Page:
Wells brokerage unit expanding to attract new breed of adviser
* FiNet for independent brokers testing appeal to investment advisers
* Firm hopes to have first "hybrid" adviser-broker client by summer
* Effort reflects growth of fee-based investment managers for the wealthy
By Jed Horowitz
NEW YORK, Feb 4 (Reuters) - Recognizing the growing allure of independence to brokers who manage money for wealthy individual investors, Wells Fargo Advisors Financial Network is setting up a new business to attract "hybrid" advisers.
The embryonic program, which has not been publicly announced, will provide back-office, trading, regulatory and other business-management services to independent advisers who manage money for a fee but want to collect commissions from past or future sales of annuities, mutual funds and similar products.
"We don't have a big clamor for this and are having success in the absence of a hybrid option, but we want to see if this could lead to more," Kent Christian, president of the Wells Fargo & Co brokerage unit known as FiNet, told Reuters in an interview on Monday.
Most registered investment advisers (RIAs) give up their securities license to collect commissions, a practice they claim helps them avoid sales-oriented conflicts of interest. Instead, RIAs generally charge a fee that is a percentage of client assets under management.
Competitors to FiNet for hybrid RIAs include LPL Financial Holdings, Bank of New York Mellon Corp's Pershing and low-cost brokers such as Charles Schwab Corp, which have business channels for traditional RIAs, too.
FiNet is vying with Schwab to attract its first hybrid candidate, Christian said.
FiNet provides financial products and services to so-called independent brokers - many of whom are insurance agents and former brokers at big companies such as Morgan Stanley and Bank of America Corp's Merrill Lynch. While brokers who accept fees and commissions are far more numerous than independent fee-based advisers, the RIA business is the fastest-growing new sector within wealth management.
Christian, who took the top FiNet post last summer after running Wells Fargo Advisors' product group, said expansion into the hybrid adviser market will be gradual. FiNet aims to have one to three clients by mid-2013, and will then review the business to see if it should become more aggressive.
Wells Fargo employs about 14,200 brokers in its branches and brokerage offices, and services about 1,170 other advisers who are not direct employees through FiNet.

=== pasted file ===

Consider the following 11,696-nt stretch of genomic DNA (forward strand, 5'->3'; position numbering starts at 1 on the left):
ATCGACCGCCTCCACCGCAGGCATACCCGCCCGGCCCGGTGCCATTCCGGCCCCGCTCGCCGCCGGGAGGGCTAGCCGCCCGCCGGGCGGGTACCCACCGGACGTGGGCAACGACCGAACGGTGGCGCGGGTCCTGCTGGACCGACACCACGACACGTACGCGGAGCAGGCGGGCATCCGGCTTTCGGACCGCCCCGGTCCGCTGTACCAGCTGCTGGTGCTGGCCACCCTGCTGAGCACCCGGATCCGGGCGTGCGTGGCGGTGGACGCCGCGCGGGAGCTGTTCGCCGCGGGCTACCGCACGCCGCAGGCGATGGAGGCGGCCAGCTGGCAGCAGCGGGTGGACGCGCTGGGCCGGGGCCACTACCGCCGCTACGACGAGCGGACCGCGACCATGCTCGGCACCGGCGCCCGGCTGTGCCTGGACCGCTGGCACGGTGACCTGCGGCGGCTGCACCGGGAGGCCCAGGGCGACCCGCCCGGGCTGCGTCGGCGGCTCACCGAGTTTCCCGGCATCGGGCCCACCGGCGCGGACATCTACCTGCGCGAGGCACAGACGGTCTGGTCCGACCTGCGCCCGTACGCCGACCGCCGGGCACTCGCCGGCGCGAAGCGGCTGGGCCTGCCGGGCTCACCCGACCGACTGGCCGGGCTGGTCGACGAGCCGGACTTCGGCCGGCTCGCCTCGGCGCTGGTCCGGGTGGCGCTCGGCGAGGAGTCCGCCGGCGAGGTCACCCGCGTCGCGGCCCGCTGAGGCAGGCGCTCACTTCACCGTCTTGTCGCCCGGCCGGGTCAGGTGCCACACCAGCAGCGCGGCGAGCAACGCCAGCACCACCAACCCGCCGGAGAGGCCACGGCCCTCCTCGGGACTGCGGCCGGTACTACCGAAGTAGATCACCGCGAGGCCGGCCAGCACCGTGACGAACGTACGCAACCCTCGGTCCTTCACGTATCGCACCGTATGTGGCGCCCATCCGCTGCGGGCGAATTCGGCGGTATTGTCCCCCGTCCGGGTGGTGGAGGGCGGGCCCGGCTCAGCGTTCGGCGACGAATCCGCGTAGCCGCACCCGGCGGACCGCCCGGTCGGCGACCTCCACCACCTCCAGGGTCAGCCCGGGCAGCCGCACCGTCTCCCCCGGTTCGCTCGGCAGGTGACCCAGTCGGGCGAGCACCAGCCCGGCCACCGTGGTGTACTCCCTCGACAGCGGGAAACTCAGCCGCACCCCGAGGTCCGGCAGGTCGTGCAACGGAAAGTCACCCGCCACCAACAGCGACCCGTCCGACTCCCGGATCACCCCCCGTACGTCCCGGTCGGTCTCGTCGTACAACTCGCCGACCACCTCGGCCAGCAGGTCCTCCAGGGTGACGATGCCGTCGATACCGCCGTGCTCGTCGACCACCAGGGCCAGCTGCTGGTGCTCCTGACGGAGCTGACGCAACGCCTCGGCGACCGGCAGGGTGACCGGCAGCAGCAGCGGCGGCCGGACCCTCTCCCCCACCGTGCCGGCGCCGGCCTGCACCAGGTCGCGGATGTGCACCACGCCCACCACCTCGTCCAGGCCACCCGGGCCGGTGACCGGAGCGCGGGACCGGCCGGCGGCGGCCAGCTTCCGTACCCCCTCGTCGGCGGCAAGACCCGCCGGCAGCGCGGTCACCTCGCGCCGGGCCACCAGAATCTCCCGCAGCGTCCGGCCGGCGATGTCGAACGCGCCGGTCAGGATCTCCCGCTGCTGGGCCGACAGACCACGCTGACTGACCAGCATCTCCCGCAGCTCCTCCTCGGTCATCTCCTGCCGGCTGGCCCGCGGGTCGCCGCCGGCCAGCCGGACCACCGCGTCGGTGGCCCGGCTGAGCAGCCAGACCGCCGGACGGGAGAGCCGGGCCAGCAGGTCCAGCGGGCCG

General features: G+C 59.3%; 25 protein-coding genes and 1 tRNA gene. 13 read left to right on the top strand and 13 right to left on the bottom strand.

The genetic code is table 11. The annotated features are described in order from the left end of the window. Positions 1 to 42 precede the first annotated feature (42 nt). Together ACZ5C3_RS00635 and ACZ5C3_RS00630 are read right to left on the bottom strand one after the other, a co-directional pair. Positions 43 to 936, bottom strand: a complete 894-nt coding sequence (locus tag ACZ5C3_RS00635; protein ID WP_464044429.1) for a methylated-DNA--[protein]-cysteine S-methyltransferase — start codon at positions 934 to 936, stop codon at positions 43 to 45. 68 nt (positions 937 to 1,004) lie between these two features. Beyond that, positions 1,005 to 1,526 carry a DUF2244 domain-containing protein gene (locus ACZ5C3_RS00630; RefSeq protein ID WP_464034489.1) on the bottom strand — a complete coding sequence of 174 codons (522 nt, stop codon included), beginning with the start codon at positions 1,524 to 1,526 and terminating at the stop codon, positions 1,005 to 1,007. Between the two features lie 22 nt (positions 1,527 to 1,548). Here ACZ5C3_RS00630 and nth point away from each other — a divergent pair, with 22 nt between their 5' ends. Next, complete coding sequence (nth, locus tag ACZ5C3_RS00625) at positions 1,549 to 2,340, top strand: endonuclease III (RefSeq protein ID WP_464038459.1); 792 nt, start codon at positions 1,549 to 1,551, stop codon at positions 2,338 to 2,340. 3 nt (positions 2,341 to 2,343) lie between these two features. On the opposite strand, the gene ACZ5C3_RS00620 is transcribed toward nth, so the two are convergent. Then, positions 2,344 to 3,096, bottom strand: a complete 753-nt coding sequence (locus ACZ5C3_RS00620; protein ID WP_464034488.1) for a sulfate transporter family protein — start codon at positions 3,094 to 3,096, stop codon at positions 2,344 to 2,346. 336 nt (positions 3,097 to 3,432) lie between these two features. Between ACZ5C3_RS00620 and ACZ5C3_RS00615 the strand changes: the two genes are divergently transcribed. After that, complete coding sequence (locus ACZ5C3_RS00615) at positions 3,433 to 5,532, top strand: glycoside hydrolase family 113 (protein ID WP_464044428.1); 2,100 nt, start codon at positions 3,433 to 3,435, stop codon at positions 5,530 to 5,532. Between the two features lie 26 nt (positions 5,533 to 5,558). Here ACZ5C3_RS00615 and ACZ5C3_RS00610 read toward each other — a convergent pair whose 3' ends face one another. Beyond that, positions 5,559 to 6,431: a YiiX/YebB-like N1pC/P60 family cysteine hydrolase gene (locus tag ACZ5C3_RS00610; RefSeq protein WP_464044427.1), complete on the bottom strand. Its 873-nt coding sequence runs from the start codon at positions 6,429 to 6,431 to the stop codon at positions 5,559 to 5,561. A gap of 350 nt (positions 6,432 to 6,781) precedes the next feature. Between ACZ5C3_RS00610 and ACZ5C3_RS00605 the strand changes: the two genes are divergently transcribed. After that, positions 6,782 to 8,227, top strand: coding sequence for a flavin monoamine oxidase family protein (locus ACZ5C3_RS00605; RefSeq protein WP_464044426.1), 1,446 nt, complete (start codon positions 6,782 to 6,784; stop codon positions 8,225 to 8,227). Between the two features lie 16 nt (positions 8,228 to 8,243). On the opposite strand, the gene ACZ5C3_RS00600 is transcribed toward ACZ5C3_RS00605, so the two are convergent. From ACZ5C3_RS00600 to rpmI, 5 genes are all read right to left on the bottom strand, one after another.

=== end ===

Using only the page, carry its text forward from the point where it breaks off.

Independent brokers can retain more than 90 percent of the revenue they produce, compared with about 50 percent for top advisers who work directly for a broker-dealer. However, independent advisers pay for much of their overhead.
RIAs run the gamut from small firms preparing financial plans for individuals to multibillion-dollar money-management companies. FiNet will focus on relatively small advisers who seek to invest their clients' assets.
FiNet also will restrict its hybrid advisers to Wells' in-house First Clearing LLC unit to hold their clients' assets and provide back-office services. Companies such as Schwab, Fidelity Investments and TD Ameritrade Holding Corp with large RIA custody businesses do not require exclusive service arrangements with advisers, and LPL has lifted that requirement.
As part of Wells, the fourth-largest U.S. bank company, FiNet generally has a wider range of "value-added" services than many RIA custodians, Christian said.
RECRUITING FROM COMPETITORS
FiNet attracted 152 independent brokers in 67 teams in 2012, the second-best recruiting year in its 11-year history. About half came from large competitors such as Morgan Stanley, UBS AG's UBS Wealth Management Americas and Merrill Lynch, according to Christian, with Morgan Stanley the largest source. Edward Jones, a firm with hundreds of one- and two-person offices, also was ripe grounds for recruitment, he said.
Jones, like Wells Fargo Advisors, has its headquarters in St. Louis.
Wells Fargo does not break out FiNet's results, but profit margins of the independent and employee-owned channels are similar, with the direct channel doing slightly better during bull markets and the independent unit prospering in bear markets, Christian said.
FiNet ended 2012 with $63.4 billion of assets in its clients' accounts, up 20 percent from a year earlier. Its brokers produced average revenue of about $535,000 in 2012, above the average in the direct Wells channel, he said.